Despite all else that happened in our lives, the war never really went away. Michael first returned to Vietnam in 1998; in 2000, he and I spent a month traveling there. In the northwest mountains, near China, he climbed Fan Si Pan, the tallest peak in Southeast Asia, while I took easier treks through farms and villages surrounding the town of Sapa. In the south, we traveled mostly by motorized sampan, with a boatman and interpreter, visiting rivers, canals, and towns where Micheal had fought with the Navy’s River Assault Force in 1968 and 69. On return, I began rereading memoirs and histories of the war, on both sides, and of resistance to the war. I reread every issue of The Quicksilver Times, as well as my own diaries of the 1960s and 70s. When I Googled The Quicksilver Times I discovered that one of the staff members, whom I had dated for a while when I was 17, was later unmasked as a CIA spy, sent to the QT to uncover vast sums of Chinese money the White House believed was funding the paper. (Alas, there was none.) In Fall of 2001 I was in Virginia, teaching, and had just begun work on Bone Pagoda’s first poems when the WTC was attacked. I wrote the first draft of perhaps half the book in the months of insomnia that followed, through the bombing of Afghanistan and the anthrax attacks. I finished that draft the following summer, in Scotland. In between, Michael and I had traveled to Montana, then across the whole southern U.S., visiting the graves of young men killed in the River Assault Force. Within a month of my return from Scotland, Michael fell to his death while descending a mountain peak near our home in Colorado.

After his death, the first thought I had about Bone Pagoda was that I would have to abandon it. It did not seem psychologically possible for me to continue with a project so intimately connected to Michael’s presence, in his wrenching absence. Through a series of plans, each more impossible than the last, I gradually formed a new idea of the book and began in the following year to rewrite it. The book as it stands now is greatly distilled from its origins—less cheeky, more elegiac, more drowned in itself, in its language. I wrote it to survive, and I survived. I wrote it for all those who didn’t.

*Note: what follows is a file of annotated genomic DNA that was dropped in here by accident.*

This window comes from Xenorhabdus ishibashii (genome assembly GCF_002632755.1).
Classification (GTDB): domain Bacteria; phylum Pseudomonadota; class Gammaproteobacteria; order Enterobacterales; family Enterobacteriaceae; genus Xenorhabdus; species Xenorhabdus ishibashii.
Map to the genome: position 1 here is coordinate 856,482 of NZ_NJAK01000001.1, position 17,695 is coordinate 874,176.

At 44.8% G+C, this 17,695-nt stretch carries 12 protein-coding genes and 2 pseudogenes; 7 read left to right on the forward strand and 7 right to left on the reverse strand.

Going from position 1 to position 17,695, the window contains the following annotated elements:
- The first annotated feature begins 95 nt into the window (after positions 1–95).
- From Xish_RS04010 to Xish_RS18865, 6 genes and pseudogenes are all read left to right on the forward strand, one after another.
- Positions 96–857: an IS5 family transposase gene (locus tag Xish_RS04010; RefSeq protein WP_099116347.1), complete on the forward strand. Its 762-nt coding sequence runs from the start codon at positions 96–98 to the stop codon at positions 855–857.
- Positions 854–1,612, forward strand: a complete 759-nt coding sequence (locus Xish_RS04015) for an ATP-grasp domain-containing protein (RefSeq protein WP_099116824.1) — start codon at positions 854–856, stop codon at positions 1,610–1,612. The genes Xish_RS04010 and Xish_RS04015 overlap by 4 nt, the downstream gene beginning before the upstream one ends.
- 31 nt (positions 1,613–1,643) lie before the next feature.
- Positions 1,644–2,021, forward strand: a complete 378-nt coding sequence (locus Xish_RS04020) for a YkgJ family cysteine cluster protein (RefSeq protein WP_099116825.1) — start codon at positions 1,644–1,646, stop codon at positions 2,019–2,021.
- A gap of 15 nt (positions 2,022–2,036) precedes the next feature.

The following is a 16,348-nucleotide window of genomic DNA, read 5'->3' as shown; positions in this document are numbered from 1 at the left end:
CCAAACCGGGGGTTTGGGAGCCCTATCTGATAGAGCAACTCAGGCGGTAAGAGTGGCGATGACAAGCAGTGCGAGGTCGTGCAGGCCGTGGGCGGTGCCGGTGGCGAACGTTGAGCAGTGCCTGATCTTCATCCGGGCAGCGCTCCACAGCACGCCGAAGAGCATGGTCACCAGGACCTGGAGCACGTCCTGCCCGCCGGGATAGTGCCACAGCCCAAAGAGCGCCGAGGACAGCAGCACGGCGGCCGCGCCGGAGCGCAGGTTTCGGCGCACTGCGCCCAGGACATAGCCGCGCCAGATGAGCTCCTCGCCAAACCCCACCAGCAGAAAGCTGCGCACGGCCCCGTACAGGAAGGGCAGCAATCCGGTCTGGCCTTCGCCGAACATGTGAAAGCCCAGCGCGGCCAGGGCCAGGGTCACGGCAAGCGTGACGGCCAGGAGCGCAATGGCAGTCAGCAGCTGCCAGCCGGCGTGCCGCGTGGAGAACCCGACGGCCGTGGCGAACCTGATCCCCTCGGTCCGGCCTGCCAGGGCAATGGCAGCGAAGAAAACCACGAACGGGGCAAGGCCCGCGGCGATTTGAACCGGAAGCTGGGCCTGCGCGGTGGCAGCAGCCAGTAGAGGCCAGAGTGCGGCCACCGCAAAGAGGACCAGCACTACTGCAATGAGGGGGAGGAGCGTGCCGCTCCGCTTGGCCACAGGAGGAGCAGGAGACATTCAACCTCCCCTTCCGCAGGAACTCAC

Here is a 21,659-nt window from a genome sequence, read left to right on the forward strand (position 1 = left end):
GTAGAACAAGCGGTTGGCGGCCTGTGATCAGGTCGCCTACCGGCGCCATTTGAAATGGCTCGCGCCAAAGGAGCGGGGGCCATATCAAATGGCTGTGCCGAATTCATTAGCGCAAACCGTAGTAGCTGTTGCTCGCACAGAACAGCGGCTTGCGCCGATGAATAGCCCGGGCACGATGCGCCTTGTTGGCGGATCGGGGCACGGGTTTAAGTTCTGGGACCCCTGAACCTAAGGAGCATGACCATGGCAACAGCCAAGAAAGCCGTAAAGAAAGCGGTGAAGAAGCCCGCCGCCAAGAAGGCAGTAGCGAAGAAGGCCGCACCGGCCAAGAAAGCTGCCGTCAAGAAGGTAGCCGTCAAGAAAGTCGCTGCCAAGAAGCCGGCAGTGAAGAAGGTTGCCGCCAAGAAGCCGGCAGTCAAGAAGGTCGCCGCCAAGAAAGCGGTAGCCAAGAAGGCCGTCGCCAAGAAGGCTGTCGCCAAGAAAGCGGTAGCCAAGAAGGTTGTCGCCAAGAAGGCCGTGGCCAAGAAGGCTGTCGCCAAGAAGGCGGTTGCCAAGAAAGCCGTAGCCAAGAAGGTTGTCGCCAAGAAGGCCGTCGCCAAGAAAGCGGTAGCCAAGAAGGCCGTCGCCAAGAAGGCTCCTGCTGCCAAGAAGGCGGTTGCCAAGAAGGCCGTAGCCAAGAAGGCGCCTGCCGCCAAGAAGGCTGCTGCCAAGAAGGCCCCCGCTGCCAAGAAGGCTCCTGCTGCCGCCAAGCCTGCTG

In war, the slightest detail, the slimmest luck, may determine life or death, truth or lie. Those moments of choice and chance are mirrored in the poems of Bone Pagoda by shifting rhythms, incremental changes of phrase or sound, grammatical swerves. Who is speaking? What “really happens”? Which way of reading this line is true? Is a line of fishing boats, joined by nets, placed there to catch fish, or to force a gunboat to swerve into rifle range? Is smoke on the riverbank gunfire, or cookfire? Will you shoot, or risk not shooting? To be wrong either way is fatal to someone, an epistemology no combatant forgets.

My sense of war was conditioned by a quarter century with my late husband, a veteran of extensive combat in the Mekong Delta. My sense of form is conditioned by having been raised on traditional Scottish ballads—where stanza form may multiply or delay rhyme, but never escape it; and where incremental repetitions mean death and betrayal, or life and deliverance, may strike with the shift of a single word.

In our life together, the war was stories; but also, like ballads when they are sung, heard, war was embodied presence: the flinch after thunder; the instant, even heroic response to emergency; the need for emergency; the compulsive reading of history, whose huge presence could dim a personal memory down to size.

From the first day of putting ink on paper, Bone Pagoda has been permeated space: “My tongue is mine aine / But who said that.” This is an ethos; in Oppen’s words, an ethos of being numerous. My sources (one meaning: my authors, my makers) include an array of poets, politicians, soldiers, spies, and resisters, from Jonathan Swift to Joan Baez, and from Lyndon Johnson to Nguyen Thi Dinh.

Collage compels because it preserves (collects, if you will) a sense of origins, contexts, which the new composition will never quite obscure. This, too, is embodied presence. A reader should be able to feel the bumps and joins, to run her hands over the surface of the poem and feel where one piece of language meets another, where texture and temperature change. After a prefatory prose poem, “Couplet,” the book is composed entirely in couplets and solo lines, a form whose potential for multiple readings and recombinations, uncertain transitions and stopping points, belies it visual serenity.

Presiding over this manufactury, George Oppen shares space with Emily Dickinson. Both are great poets of war (though only one “was there”) and both are poets who create an illusion of simplicity where there is none. I was “there” in Vietnam (for a month in the year 2000), but I was not “there” in war. Nearly all of my life I have been “there” in the struggle of meaning located in “Vietnam.” It is also known as “here,” “now.”